Asian women, compared to their counterparts in western countries, are diagnosed with breast cancer at earlier ages and face a worse prognosis.
In an effort to better understand this patient population, scientists from Pfizer and Samsung Medical Center (SMC) in Seoul, Korea, have embarked on a multi-phase project to do multi-omic profiling of the tumors of some 187 younger Korean breast cancer patients. Multi-omics refers to using whole exome (DNA) and transcriptome (RNA) sequencing as well as other molecular profiling approaches to better understand a tumor and its surrounding environment. The partnership marks an unprecedented level of multi-omics data generated from young Asian breast cancer patients.
The research originated with Dr. Yeon-hee Park, an Associate Professor in SMC’s Department of Hematology-Oncology, who wanted to better understand the characteristics of younger breast cancer patients in Korea. "For Asian women, breast cancer is a terrible disease that can strike at a relatively early age,” said Park. "This study will hopefully serve as a stepping stone to the development of new therapies with the understanding of Asian young breast cancer patients deepening to a molecular level.”
Pfizer researchers were also keen to looking at post-treatment tumors and the impacts of immuno-oncology, so the first phase of the Pfizer – SMC collaboration began with an analysis of the young patient breast cancer data. “We really want to better understand whether these patients have distinctive breast cancer biology or simply a different distribution of the intrinsic subtypes, and how we should treat them,” says Zhengyan “George” Kan, an Associate Research Fellow at Pfizer’s research site in La Jolla, California. Currently patients are screened for three known subtypes of breast cancer when they’re first diagnosed.
The unique “molecular signature” of Asian breast cancer
One reason why collecting data on Asian patients is important is because in the Asia-Pacific region nearly half of breast cancer patients are pre-menopausal. That is counter to the data in western countries, where only 15 to 30 percent of breast cancer patients are pre-menopausal. Breast cancers in younger patients tend to be more aggressive and often require a unique form of treatment. For example, younger breast cancer patients may not respond as well to standard endocrine therapies as older patients.
Doctors on the ground in Korea, such as Soo-Hyeon Lee, saw the need for better treatments for younger Asian breast cancer patients. “The challenge for the doctors treating these younger Asian breast cancer patients is they have to follow the standard medical regimens that more or less focuses on older breast cancer patients in the United States, or other developed countries,” says Lee, Pfizer's Medical Director, Oncology Landscape in Developed Asia and Japan.
Earlier genomic and molecular profiling studies have significantly advanced our understanding of the different subtypes of breast cancers. Research done primarily in Caucasians has shown that tumors in young and older breast cancer patients have unique “molecular signatures,” suggesting that distinct biological and molecular mechanism may have contributed to tumor formation. In addition, previous studies have shown that genomic and gene expression differences exist between varying races.
But to date, this level of ‘omics data was not available to characterize younger Asian breast cancer patients, says Kan. The Pfizer/SMC research team has been the first to conduct such a robust multi-omic analysis of a large group of Asian patients.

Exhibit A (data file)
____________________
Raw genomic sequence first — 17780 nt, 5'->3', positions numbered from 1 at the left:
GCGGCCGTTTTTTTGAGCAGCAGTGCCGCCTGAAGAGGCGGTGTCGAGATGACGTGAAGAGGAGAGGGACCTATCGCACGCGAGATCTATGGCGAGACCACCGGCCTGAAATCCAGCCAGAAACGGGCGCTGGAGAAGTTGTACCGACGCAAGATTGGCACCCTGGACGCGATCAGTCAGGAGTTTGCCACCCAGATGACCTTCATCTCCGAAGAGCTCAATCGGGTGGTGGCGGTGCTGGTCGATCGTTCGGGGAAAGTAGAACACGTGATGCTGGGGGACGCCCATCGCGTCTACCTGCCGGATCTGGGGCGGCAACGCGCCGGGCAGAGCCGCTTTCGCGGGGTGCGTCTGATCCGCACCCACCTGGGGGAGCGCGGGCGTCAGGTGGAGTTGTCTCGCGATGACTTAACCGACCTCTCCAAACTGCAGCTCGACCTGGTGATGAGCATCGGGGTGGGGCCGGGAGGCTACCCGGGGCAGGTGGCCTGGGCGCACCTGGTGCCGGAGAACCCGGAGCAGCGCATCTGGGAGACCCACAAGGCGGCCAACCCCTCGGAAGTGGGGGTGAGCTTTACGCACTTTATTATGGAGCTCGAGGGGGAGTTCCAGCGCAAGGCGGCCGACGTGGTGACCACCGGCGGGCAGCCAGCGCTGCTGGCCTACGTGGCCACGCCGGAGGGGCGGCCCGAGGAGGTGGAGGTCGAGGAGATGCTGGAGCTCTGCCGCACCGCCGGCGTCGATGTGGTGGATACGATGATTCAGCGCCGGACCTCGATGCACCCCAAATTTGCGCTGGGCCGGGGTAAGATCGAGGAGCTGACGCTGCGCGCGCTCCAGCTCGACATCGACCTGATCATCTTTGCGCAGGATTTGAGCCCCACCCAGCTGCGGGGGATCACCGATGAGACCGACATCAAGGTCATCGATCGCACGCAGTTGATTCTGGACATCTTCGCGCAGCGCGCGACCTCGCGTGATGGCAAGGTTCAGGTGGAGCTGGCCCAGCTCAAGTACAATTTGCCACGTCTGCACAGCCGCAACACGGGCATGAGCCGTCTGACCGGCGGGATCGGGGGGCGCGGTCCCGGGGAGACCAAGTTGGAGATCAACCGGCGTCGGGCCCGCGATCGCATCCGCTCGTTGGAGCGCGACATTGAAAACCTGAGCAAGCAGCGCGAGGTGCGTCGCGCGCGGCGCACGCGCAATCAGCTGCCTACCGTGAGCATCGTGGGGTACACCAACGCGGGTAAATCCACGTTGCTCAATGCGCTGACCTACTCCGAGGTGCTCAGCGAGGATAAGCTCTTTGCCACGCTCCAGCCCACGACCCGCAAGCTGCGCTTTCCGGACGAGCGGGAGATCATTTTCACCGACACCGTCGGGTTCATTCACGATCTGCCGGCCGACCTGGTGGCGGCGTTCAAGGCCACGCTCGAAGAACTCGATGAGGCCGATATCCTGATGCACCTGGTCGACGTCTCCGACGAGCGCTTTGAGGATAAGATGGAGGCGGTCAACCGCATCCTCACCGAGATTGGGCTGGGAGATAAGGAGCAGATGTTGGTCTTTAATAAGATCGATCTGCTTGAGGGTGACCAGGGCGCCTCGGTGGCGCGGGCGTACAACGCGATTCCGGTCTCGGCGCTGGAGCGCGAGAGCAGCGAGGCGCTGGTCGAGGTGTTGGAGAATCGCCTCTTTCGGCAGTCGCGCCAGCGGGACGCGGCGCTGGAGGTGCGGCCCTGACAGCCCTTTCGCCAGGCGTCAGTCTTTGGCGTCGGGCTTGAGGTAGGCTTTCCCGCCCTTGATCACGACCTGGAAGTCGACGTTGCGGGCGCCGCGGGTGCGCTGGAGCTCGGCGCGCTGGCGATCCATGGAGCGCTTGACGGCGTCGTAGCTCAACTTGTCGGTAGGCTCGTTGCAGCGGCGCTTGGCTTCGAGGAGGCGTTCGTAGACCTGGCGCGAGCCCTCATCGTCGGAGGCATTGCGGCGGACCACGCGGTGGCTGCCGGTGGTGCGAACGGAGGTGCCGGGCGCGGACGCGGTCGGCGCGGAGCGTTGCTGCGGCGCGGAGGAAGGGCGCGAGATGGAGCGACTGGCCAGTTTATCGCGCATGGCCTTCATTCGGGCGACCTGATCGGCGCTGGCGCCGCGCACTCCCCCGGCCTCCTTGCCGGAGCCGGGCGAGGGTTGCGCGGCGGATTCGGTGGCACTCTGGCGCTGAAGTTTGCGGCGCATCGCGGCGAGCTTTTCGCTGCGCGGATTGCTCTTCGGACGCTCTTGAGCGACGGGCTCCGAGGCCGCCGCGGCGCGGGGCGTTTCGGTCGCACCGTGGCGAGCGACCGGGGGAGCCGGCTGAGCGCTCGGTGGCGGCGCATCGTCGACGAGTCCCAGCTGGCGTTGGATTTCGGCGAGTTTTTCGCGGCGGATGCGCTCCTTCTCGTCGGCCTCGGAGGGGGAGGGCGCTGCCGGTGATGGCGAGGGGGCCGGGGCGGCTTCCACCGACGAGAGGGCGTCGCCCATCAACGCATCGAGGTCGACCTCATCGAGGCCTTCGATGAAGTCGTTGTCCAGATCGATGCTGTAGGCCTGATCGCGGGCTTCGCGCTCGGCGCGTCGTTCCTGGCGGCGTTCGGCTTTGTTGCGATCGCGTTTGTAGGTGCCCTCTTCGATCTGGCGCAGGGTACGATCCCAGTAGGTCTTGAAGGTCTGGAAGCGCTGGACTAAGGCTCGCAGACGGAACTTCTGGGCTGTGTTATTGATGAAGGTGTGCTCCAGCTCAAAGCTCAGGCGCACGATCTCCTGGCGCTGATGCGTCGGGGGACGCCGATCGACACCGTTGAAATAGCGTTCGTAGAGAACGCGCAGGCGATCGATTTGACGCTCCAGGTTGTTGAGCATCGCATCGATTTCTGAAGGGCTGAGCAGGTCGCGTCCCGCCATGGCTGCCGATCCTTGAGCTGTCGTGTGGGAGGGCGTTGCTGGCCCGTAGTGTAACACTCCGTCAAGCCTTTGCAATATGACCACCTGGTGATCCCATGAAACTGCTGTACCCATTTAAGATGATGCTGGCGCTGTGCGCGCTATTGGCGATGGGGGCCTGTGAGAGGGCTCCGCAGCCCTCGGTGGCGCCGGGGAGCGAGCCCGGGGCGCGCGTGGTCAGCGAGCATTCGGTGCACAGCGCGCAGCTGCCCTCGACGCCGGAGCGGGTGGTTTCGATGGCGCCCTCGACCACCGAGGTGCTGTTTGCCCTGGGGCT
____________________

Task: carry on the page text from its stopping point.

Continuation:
By using multi-omic profiling scientists have determined that the cancer tumors among this young Korean cohort have a unique “molecular signature,” or distinct biological and molecular behavior. For example, cells can experience damage to DNA from a variety of sources, and when that damage goes unchecked, or when DNA repair mechanisms are faulty, that damage can lead to oncogenic, or cancer-causing mutations. The different types of DNA damage that occur, and the different repair mechanisms, are one part of DNA’s “signature.” Through genetic analysis, Kan and his team identified several mutation signatures that were more prevalent in the Asian breast cancer cohorts. These include deficiencies in DNA repair mechanisms, echoed by a further observation that the younger Asian patients have a higher frequency of loss-of-function mutations in the BRCA1 and BRCA2 genes, which play important roles in DNA damage repair. This is important, as tumors with BRCA1 or BRCA2 mutations and deficient DNA repair mechanisms may be sensitive to PARP inhibitors.
Understanding unmet needs at the molecular level
When cancer patients undergo treatment, the genetic profiles of their tumors often change and can impact how a tumor will respond to therapy. In the second phase of the project, researchers are looking at multiple tumor samples of Korean breast cancer patients before, during and after chemotherapy before surgery to see if any genetic changes take place. “These profiling studies will help to give us more of an in-depth understanding of how some of these therapies work and may allow us to intervene early with suitable combinations of therapies, ” says Samir Lal, a post-doctoral research fellow in oncology translational research based at Pfizer’s La Jolla research site.
In a final phase, which has just kicked off, the team is doing multi-omic profiling for Asian breast cancer patients whose tumors no longer respond to standard treatments. The lack of response is referred to as “resistance,” and is a major cause of cancer death.
“It’s an unmet medical need,” says Kan. “It’s critical that we really figure out at the molecular level what is giving rise to these acquired resistances. Once we know this we can attempt to develop combination therapies to attack the cancers or preemptively prevent this resistance.”